I’m not. The AA culture doesn’t speak to me, I’m more of the Rational Recovery frame of mind. Giving up booze entirely for long while to determine if it’s an issue and get some perspective. It’s getting a bit easier every day.

        • http://twitter.com/SoberLawyer Sober Lawyer

           Have you ever been to an AA or other recovery group meeting? It’s been very helpful for me, although I don’t believe in all the doctrine. Read my post: http://www.soberlawyer.com/2012/02/20/power-in-numbers-why-i-think-alcoholics-anonymous-works/

          Meetings of any kind are helpful so you don’t feel alone and get some support.

          Why are you giving up booze exactly? Can you articulate all the reasons? You have all the information right now “to determine if it’s an issue.”  Good luck.

  • http://twitter.com/jatheisen8 Julie Theisen

    I found facebook really hard to have in early recovery. I use my Twitter soley for recovery people which has been helpful. I get jealous at others can go out and whoop it up at times, but then I try to remember all the times I wanted to die while I was using. I block people who are my “party” friends. I try to ignore posts about “the beer after work”. It’s hard but doable. 

  • Kristen

    When I first got sober, I was way into Twitter. So many people I followed talked about getting drunk, being hungover, etc. At first, I missed it. Later, I saw it as sad. The moms were the worst culprits…I’m surprised how socially acceptable it is to admit you’re putting your kids to bed early to get shitfaced, but I can’t be too judgey here. Scaling back from twitter, facebook, instagram, etc has made me feel good. But when I go back in, the innocent pictures of a refreshing glass of beer hit me the hardest. Sometimes I think it’s best if I stay away, but I do get other benefits from social media. I have unfollowed people who constantly post about drinking, but it’s hard sometimes because otherwise they’re fine people. It’s odd feeling so out of place sometimes just because I stopped drinking.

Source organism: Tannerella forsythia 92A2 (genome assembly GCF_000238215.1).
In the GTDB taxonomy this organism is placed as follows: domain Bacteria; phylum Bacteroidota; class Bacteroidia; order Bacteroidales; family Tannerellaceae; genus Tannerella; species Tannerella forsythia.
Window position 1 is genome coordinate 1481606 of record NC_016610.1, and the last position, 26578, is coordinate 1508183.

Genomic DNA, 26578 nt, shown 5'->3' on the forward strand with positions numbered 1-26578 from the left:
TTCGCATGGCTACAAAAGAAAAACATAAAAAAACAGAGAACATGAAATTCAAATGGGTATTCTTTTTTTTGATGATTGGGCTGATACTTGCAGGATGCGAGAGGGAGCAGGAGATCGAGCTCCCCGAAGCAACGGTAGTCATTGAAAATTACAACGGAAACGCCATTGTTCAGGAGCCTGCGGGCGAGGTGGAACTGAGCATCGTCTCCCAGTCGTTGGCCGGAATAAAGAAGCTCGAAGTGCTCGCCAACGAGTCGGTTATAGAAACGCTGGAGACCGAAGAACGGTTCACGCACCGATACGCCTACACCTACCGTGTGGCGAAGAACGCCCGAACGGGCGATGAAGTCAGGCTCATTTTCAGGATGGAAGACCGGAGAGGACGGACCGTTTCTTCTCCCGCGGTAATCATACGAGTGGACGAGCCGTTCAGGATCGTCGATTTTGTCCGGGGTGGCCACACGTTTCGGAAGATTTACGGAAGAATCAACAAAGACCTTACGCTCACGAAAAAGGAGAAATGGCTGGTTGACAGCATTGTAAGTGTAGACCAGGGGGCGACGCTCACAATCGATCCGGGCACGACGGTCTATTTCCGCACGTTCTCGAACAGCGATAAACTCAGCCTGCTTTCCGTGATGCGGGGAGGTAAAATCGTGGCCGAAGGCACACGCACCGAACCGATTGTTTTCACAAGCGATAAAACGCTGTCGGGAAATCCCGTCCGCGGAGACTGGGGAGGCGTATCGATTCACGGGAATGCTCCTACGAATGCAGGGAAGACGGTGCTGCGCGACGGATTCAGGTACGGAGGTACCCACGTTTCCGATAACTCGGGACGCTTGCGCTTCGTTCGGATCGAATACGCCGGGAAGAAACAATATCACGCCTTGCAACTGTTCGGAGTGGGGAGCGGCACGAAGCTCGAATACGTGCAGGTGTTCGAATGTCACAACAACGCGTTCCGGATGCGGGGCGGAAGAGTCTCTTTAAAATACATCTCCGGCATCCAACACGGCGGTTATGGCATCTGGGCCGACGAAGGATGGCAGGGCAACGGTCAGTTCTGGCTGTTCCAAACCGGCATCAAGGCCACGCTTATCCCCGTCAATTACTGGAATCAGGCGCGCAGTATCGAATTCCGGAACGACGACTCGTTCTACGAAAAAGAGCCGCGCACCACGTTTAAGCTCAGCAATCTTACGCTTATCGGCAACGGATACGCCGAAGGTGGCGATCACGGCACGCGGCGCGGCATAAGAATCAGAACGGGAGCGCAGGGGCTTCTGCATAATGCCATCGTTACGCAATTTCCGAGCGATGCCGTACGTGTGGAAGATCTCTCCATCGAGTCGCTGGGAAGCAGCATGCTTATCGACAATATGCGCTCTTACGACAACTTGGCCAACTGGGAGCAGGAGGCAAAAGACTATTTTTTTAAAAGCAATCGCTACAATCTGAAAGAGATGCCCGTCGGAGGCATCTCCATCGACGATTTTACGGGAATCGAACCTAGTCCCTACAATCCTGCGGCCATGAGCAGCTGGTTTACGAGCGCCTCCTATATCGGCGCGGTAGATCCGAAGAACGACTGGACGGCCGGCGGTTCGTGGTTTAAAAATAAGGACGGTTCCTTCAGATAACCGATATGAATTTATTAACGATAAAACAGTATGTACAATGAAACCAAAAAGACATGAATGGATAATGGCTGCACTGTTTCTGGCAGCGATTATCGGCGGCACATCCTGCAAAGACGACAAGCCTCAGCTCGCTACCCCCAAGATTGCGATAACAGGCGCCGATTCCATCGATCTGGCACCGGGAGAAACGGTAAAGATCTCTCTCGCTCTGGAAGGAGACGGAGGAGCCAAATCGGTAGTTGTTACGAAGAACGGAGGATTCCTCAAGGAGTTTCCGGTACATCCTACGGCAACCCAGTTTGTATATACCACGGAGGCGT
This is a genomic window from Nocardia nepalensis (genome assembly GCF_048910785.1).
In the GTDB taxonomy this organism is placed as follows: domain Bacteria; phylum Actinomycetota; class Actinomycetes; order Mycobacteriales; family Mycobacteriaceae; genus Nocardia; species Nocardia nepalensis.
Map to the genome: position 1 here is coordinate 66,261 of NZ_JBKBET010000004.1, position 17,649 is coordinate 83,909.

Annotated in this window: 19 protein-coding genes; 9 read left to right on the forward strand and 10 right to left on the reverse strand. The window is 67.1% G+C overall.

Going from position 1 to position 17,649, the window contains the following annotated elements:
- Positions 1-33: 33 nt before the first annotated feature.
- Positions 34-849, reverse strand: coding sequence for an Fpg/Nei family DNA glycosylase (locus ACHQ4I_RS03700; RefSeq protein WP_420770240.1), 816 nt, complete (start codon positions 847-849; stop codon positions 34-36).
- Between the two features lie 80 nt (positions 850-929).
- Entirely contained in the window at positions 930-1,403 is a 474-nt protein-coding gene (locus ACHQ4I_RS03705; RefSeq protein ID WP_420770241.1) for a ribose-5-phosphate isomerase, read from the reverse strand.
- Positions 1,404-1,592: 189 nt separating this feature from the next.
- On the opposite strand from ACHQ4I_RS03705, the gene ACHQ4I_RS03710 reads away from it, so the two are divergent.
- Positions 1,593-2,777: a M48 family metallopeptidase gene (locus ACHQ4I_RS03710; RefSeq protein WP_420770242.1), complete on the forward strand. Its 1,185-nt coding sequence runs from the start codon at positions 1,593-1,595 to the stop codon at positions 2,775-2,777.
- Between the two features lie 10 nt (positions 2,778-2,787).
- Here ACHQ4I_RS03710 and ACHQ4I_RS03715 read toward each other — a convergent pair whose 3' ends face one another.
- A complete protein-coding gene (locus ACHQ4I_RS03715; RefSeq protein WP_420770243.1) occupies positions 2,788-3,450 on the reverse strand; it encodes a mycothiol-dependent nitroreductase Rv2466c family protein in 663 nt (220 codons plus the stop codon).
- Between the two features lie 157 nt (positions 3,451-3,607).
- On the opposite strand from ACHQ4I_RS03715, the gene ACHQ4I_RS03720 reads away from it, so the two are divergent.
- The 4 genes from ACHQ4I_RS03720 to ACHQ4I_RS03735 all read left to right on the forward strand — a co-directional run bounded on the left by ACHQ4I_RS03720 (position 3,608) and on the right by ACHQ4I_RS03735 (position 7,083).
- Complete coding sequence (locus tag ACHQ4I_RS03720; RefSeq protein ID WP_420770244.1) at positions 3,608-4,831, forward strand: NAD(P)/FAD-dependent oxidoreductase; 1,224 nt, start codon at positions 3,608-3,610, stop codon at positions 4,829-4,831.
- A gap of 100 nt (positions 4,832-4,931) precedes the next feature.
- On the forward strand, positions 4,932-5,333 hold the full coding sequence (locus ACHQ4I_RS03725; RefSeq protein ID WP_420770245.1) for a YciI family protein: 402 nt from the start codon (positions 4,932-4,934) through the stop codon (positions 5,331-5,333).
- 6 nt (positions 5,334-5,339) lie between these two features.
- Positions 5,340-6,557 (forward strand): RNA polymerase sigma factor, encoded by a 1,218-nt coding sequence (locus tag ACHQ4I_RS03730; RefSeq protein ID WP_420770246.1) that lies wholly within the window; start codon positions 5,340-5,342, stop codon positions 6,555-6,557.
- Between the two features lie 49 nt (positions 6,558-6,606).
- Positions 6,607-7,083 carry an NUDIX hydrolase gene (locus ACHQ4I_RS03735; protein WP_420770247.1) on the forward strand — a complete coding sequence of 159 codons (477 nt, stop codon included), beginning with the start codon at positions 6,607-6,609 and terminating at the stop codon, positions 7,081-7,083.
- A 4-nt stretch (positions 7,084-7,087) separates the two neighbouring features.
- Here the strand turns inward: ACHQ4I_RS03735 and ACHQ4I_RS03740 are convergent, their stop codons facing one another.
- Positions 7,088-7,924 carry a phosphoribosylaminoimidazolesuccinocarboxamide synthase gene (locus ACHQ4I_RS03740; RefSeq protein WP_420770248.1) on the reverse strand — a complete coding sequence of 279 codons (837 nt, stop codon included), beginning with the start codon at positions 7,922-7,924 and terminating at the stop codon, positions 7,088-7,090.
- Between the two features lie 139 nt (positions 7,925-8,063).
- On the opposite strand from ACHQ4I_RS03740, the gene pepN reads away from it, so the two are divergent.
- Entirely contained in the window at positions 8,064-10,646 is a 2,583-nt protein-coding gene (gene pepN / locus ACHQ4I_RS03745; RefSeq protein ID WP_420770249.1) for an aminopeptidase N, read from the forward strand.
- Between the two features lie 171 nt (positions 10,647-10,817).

• Jimmy

    Seeing and hearing about the drunken shenanigans of other people can be some of the best medicine for me and my recovery. In fact, seeing drunk people at all makes me glad I’m sober. But I guess everyone has their own triggers and has to be on guard for them.

  • Grace

    Thanks for the blog. It’s been very helpful. I recently landed a job as a paralegal with an attorney, which I thought would be fine. We both know my former boss. The new job has turned out to be a complete nightmare as my attorney-boss is a practicing alcoholic, drug addict, and has all of the attendant chaos and drama to go with it (problems meeting payroll, State Bar ethics violations to the hilt) and on and on. I would have NEVER taken this job if I’d known any of this. I lost another job with a reputable business to take this job. So now the State Bar is involved and The Other Bar (nice folks). I guess we’ll be “raising the bottom” on my now boss. I have never seen so many people enable one guy’s addiction. They aren’t being helpful; they’re helping kill the guy!